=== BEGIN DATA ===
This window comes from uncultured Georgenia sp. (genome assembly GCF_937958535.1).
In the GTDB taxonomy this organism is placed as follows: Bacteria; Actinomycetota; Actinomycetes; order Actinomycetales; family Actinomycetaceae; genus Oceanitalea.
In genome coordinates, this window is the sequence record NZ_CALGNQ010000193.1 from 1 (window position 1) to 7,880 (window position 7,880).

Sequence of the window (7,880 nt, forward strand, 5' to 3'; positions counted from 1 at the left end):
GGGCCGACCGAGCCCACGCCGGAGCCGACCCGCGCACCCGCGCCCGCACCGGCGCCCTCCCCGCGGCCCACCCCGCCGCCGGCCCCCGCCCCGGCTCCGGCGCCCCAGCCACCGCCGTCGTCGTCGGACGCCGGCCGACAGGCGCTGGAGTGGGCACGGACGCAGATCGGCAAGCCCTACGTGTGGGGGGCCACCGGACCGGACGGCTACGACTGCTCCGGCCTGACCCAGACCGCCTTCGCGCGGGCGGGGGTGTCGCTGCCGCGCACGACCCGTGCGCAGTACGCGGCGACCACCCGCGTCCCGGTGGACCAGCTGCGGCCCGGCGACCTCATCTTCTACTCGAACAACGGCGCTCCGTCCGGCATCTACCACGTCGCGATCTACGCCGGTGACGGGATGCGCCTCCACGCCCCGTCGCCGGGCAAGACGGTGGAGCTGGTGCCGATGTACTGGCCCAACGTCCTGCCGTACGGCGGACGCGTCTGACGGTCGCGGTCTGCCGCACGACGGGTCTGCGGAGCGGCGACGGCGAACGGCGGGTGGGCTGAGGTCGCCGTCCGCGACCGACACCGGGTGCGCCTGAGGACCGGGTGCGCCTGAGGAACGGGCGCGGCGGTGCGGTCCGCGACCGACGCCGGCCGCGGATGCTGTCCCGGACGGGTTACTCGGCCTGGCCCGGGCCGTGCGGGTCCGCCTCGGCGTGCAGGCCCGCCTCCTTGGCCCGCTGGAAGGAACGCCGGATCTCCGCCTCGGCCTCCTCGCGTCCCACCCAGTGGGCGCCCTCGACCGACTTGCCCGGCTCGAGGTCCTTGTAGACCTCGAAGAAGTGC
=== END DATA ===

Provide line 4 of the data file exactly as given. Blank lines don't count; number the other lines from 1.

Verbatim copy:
Sequence of the window (7,880 nt, forward strand, 5' to 3'; positions counted from 1 at the left end):